Yes, Virginia, if you wear your mask and wash your hands and stay out of rowdy bars, you significantly decrease the likelihood that you’ll get the virus. Conversely, brats braying and behaving badly in bars will significantly increase the likelihood that more of ALL OF US will get the virus. Huh? But if I’m good and stay home, won’t that protect me? Sure it will. Do you go to the grocery store? Uh, yeah, but only once a week. Do you send your husband to the restaurant for takeout meals? Uh, yeah, but he doesn’t stay very long and he wears his mask. OK, wonderful. But back to the brats : if they give it to the person checking out my groceries or to the person at Duffy’s handing the bag to Erik, then our chances of getting it go up.

Certainly Can..sometimes an A is not a good thing

There’s another point that the folks talkin’ to Hamblin emphasize: heterogeneity. That means the degree to which we get sick varies, depending on those factors you’ve likely read about. What are the factors? OK, you force me to talk about it. First and foremost: age. Over 80, and you’re toast. 70 to 80, the risk factor drops by 50%. 60 to 70 it drops again. But if I’m 70, do I get to the lower number or the higher number? Well, what about those other factors. Do I have Type A blood? Indeed I do. Well, sorry – that just increased your risk factor. Why blood type? Who the hell knows – something genetic, maybe. But the numbers are there so be aware. By the way: Erik has Type A blood too, and he’s 74. So we’re in the same soup, sadly.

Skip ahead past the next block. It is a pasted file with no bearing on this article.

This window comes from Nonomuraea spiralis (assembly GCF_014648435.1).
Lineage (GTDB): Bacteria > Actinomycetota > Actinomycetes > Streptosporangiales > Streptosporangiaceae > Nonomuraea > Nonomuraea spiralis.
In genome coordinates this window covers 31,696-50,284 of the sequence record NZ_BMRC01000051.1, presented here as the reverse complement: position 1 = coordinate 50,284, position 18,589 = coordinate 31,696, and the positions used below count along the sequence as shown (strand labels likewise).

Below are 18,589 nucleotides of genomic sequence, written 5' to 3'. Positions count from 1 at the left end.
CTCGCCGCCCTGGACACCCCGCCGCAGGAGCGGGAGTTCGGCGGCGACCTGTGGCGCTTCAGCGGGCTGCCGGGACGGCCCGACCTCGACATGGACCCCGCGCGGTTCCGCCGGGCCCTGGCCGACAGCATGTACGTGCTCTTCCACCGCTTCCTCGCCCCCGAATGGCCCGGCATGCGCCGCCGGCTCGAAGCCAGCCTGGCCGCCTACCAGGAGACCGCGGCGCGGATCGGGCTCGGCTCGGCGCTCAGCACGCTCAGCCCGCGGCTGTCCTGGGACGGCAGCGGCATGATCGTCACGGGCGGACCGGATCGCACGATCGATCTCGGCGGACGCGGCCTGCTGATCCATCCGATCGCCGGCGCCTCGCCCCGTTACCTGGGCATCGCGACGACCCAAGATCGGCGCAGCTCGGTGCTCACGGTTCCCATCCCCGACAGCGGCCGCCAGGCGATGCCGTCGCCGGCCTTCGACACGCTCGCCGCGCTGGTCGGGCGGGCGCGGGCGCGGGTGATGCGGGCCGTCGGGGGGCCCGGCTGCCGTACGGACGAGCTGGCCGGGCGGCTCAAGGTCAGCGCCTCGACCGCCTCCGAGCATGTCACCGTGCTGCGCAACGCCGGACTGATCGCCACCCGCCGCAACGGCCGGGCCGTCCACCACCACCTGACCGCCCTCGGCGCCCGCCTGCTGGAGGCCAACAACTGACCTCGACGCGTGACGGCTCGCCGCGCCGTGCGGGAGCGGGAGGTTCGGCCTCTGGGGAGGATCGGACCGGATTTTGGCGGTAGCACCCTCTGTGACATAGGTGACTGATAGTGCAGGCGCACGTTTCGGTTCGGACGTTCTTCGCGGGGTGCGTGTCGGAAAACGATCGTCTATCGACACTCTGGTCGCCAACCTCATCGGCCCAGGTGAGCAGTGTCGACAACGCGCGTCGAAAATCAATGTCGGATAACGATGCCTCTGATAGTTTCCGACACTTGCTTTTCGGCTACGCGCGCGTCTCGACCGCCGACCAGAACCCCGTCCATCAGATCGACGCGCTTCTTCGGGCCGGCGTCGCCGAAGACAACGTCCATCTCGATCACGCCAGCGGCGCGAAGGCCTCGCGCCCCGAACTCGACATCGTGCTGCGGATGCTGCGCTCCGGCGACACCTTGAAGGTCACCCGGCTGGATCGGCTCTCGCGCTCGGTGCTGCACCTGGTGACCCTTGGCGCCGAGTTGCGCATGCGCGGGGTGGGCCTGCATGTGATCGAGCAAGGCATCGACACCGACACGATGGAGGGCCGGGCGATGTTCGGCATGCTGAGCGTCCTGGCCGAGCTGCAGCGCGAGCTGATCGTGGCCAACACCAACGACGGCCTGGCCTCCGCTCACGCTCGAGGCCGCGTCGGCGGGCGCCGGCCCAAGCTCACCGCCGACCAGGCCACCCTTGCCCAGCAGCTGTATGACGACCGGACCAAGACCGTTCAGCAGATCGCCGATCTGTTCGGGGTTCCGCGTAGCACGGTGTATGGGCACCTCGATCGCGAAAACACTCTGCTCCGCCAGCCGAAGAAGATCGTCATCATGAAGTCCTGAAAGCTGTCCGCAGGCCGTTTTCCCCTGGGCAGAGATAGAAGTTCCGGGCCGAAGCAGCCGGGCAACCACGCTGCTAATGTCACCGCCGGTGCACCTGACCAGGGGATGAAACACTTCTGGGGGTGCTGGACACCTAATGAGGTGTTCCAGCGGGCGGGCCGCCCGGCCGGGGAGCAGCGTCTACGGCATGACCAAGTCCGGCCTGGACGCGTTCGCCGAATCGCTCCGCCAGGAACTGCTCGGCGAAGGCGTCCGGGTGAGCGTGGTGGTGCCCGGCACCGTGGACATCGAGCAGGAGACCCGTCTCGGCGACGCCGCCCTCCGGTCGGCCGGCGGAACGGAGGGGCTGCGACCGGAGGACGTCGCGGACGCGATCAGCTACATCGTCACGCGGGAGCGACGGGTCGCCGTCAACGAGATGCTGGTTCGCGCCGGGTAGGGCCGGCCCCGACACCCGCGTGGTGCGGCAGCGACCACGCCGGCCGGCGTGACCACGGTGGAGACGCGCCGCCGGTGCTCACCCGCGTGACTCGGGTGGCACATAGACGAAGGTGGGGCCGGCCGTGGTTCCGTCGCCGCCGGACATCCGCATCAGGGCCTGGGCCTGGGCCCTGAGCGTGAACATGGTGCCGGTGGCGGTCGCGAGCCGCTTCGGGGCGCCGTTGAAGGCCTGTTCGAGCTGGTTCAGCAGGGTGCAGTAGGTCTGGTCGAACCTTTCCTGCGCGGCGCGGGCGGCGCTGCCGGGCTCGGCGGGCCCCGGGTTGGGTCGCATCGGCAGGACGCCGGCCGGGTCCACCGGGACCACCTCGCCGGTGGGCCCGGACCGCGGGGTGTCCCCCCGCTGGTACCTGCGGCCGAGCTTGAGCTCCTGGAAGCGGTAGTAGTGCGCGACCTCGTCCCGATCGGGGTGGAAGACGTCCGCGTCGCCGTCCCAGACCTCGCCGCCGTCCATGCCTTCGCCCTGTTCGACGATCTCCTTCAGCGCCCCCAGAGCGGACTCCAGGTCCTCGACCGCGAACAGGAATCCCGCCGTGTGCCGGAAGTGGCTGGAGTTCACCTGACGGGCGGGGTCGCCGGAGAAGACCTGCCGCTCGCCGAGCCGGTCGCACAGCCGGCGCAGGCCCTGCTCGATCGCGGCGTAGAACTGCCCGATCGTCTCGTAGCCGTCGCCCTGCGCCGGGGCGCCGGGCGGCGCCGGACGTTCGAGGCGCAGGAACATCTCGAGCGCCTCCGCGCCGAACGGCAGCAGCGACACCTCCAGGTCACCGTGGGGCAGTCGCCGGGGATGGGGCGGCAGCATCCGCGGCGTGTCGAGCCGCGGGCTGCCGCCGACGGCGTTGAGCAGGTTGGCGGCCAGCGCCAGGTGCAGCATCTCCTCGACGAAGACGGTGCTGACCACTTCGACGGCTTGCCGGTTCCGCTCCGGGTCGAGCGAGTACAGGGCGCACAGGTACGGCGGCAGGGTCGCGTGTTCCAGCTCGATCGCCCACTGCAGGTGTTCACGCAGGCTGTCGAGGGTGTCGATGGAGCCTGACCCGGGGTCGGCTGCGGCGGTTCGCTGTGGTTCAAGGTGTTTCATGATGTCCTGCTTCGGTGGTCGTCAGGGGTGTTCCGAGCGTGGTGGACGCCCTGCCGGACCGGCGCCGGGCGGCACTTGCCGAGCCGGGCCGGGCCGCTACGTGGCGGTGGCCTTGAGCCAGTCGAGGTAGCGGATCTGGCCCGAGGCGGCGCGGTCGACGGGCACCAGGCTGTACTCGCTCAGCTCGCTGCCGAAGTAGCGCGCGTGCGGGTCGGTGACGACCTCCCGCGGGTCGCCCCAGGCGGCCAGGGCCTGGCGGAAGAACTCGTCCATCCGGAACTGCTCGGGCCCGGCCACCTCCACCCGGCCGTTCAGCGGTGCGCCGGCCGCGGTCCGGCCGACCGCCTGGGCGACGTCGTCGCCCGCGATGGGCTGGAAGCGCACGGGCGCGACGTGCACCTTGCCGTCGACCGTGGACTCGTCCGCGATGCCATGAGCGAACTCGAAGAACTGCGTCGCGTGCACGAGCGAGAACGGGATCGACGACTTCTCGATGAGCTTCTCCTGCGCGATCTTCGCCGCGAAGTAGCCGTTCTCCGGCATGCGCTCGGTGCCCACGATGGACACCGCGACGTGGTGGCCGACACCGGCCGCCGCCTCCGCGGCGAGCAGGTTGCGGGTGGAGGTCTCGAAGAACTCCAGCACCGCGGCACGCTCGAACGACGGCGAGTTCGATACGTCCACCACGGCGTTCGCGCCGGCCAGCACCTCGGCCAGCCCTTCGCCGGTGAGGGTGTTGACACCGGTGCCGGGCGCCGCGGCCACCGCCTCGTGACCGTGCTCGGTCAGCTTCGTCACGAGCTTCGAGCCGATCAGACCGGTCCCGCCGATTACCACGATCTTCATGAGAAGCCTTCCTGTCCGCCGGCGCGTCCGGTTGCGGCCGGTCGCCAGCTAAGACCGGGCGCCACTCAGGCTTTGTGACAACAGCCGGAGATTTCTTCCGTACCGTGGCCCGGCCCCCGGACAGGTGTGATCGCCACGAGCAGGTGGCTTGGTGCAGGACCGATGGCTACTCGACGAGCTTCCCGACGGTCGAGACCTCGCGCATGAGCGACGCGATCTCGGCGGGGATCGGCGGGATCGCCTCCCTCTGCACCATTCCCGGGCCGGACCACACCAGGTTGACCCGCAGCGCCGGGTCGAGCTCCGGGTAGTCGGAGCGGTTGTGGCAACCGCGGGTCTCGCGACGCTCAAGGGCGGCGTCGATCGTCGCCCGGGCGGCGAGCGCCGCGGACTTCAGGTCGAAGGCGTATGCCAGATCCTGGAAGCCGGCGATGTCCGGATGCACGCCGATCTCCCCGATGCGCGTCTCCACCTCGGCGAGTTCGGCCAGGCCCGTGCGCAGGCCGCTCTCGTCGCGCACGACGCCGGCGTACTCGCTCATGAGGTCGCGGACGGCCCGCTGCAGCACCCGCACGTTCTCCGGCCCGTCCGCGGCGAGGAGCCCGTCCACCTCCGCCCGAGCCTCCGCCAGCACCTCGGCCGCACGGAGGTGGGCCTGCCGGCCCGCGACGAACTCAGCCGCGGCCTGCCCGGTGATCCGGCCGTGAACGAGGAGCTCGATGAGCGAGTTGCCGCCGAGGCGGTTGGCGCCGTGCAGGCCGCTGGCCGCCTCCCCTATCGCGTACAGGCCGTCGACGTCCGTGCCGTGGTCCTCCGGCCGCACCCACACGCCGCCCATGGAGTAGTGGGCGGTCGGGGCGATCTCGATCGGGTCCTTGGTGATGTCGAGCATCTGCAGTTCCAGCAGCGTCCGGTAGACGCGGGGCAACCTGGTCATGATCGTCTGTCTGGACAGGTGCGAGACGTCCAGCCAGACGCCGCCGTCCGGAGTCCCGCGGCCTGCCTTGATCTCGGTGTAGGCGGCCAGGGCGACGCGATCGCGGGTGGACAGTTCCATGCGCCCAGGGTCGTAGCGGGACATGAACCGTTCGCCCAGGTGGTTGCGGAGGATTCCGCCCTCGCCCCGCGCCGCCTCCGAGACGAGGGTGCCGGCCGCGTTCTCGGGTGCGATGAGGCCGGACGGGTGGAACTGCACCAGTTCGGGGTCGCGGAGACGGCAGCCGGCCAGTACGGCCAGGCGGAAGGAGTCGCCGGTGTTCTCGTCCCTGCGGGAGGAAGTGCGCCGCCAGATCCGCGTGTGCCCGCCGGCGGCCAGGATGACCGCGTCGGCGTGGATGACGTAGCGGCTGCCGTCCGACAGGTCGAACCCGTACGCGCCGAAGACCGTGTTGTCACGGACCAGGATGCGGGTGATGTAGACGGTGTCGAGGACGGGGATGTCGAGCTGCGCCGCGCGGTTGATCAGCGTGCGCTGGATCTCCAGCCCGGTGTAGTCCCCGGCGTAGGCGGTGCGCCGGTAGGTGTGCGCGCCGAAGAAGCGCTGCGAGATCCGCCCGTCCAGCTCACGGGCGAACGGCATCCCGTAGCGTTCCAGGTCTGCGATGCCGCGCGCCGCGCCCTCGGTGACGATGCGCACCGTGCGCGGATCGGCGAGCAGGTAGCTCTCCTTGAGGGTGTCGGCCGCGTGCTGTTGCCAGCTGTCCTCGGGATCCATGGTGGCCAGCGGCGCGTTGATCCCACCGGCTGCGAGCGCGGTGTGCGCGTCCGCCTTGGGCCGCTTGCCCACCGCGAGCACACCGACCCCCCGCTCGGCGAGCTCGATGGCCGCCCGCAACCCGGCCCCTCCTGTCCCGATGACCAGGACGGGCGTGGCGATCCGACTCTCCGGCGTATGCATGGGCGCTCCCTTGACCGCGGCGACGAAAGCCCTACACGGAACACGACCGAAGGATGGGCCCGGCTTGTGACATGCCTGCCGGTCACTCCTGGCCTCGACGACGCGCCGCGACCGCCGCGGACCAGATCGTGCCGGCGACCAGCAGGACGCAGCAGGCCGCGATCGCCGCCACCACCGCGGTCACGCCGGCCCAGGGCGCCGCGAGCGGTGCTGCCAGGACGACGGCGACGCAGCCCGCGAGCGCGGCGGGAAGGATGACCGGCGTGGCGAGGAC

African Americans and Hispanics have higher risk levels, but that may be an environmental/social/economic factor. Nobody knows for sure. But this I do know for sure. When you look at the graph that shows the potential number of deaths from coronavirus between now and November 1, everyone behaving, wearing masks, washing hands and social distancing makes an enormous difference. See for yourself.

Green is universal masks. Red is mandates easing (which they currently are – like Disney opening). The difference is 2.5 times the deaths (around 10k versus 25k). The purple line is the project, expected to be 17,472. We’re currently at 4300, third behind New York and California. According to the California graphic, they’ll end up between 12 and 17,000. If we stay on the current path, we will pass California in our number of deaths. That is sorry news.

So there you have it. Thursday there’s another Scripps webinar about vaccines for influenza and covid. I hope we’re making some progress there. People can only take so much before they do foolish things.

My temperature is 98.1° F. My blood oxygen is 97% and my heartbeat is a sluggish 65 bpm. Must be the Britty thing.